01: The growing secularization of the American elite classes may be evident in the fact that there are more atheists and agnostics entering Harvard than Protestants and Catholics, according to a new survey. Writing in the Washington Post (Sept. 9), Sarah Pulliam Bailey cites the Harvard Crimson poll of the university’s class of 2019, showing that Harvard’s combined number of atheists and agnostics among its incoming class exceeds the number of Catholics and Protestants. The “number appears to be a striking contrast with the rest of the U.S. millennial population, those from ages 18 to 34.” While there is a decline in Christian identification among millennials in general, with 52 percent of this generation now identifying as Protestant or Catholic, 34.1 percent of Harvard’s incoming class identified as such. An additional 13 percent of millennial Americans identify as atheist or agnostic, compared with 37.9 percent of Harvard freshmen.
In comparing the Harvard findings with the recent Pew study of non-affiliation, Bailey notes that the Crimson’s poll and Pew’s survey are not “perfect comparisons since they appear to ask about religious identification differently. Pew provides the opportunity for respondents to say they are not religious. The Crimson doesn’t appear to have a category for those who don’t identify with religion at all, except for the categories of atheists and agnostics…Either way, the Crimson’s poll suggests a decline in number of Protestants and Catholics and a rise of atheists and agnostics in the three years of available data. For the class of 2017, the number of Protestants and Catholics were 42.4 percent, compared to 37 percent for the class of 2018 and 34.1 percent for the class of 2019. For atheists and agnostics, the trend is reversed. For the class of 2017, atheists and agnostics made up 32.4 percent of the campus, while they made up 35.6 percent of the class of 2018 and 37.9 percent of the class of 2019.” The students who report the highest level of religiosity are Mormon, athletes (from a survey last spring), and those coming from families making less than $125,000 per year.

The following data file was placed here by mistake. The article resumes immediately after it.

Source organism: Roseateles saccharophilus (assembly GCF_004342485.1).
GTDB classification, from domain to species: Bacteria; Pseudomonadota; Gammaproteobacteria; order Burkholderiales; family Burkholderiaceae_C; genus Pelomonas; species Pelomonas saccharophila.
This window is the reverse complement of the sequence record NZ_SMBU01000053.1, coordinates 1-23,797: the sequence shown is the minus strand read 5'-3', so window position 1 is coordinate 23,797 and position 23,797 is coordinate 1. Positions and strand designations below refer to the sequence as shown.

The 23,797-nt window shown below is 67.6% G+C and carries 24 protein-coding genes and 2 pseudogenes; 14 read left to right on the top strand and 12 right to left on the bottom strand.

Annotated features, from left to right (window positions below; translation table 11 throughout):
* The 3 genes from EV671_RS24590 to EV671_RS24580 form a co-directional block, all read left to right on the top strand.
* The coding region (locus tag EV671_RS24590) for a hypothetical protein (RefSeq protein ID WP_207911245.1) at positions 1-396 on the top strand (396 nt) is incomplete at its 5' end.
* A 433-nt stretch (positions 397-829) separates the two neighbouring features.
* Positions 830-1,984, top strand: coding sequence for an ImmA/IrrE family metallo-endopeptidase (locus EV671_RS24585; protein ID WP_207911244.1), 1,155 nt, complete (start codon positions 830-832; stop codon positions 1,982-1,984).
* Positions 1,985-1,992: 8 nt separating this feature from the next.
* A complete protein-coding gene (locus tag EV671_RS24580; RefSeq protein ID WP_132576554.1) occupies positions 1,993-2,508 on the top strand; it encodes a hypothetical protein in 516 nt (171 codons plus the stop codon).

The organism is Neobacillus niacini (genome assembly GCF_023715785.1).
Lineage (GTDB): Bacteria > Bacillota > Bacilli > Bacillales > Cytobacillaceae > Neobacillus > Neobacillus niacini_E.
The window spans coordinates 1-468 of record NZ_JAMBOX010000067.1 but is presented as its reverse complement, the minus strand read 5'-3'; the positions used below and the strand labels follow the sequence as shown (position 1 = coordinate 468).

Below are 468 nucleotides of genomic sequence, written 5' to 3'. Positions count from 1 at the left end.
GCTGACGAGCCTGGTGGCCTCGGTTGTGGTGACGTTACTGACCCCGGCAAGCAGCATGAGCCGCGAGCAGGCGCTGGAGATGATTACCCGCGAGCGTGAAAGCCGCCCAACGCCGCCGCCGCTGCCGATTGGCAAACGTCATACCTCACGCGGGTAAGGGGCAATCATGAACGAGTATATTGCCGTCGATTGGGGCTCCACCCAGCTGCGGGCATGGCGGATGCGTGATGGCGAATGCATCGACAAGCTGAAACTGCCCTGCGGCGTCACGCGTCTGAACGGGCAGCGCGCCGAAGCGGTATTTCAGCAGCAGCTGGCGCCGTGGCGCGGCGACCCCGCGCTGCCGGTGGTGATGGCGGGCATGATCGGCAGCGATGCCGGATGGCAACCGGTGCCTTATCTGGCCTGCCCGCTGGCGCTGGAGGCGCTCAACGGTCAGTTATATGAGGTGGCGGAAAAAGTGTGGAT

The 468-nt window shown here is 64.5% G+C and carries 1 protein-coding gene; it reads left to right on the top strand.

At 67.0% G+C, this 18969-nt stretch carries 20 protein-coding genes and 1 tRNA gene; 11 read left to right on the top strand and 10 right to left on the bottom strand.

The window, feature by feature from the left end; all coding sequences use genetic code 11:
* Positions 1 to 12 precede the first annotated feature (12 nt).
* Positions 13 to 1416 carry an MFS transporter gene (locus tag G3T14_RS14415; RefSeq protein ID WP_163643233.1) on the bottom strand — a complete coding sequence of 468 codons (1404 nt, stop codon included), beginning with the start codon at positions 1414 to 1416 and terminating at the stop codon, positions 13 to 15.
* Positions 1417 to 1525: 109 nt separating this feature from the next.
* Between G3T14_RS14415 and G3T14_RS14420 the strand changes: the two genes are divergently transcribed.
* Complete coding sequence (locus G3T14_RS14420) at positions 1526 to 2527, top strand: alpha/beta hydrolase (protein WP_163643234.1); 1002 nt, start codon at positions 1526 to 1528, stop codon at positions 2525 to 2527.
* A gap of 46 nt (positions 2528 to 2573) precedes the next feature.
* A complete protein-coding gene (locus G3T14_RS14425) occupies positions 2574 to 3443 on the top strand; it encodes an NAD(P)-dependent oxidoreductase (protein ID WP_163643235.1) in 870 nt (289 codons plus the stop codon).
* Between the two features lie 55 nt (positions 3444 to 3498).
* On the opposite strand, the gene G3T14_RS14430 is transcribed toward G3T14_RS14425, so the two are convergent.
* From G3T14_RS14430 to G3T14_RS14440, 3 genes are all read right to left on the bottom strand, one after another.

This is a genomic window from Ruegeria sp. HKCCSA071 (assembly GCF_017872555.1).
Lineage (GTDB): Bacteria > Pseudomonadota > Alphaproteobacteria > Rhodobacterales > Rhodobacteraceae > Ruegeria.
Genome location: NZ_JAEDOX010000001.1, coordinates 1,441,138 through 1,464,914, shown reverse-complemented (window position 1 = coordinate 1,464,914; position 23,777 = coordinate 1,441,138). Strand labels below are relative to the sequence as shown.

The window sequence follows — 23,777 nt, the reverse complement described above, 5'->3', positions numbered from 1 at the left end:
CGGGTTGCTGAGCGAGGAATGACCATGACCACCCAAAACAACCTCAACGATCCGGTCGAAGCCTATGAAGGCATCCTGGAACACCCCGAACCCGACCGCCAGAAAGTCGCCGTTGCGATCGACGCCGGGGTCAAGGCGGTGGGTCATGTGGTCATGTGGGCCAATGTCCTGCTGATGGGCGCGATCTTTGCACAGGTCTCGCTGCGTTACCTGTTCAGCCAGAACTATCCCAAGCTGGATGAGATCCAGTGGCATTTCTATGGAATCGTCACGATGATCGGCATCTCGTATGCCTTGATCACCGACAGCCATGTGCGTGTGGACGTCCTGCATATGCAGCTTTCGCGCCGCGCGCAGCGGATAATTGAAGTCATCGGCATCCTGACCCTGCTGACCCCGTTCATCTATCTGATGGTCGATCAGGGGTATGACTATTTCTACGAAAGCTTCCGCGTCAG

02: While many studies have associated Islamic radicalization with low socio-economic status, a recent survey finds a strong relationship between affluence and fundamentalism, according to an article in the journal Social Compass (September). Natalie Delia Deckard of Emory University and David Jacobson of the University of South Florida conducted a survey of 1,200 Muslims in Western Europe on affluence and fundamentalism, controlling for demographic variables in their analysis including native birth, gender, age, educational attainment and marital status. They find that the data showed a strong positive relationship between prosperity and fundamentalism. As respondents reported being more prosperous, they also reported holding more orthodox views on gender roles and being attracted to Sharia law, anti-Western attitudes and a greater willingness to sacrifice themselves for their faith. There was also a correlation between being unemployed and holding these fundamentalist views. Deckard and Jacobson conclude that their findings may show that “radicalization may be more aptly associated with the alienated than with the poor. In the immigrant communities of Western Europe, the working poor are the least likely to express fundamentalist religious beliefs.”
(Social Compass, http://scp.sagepub.com/)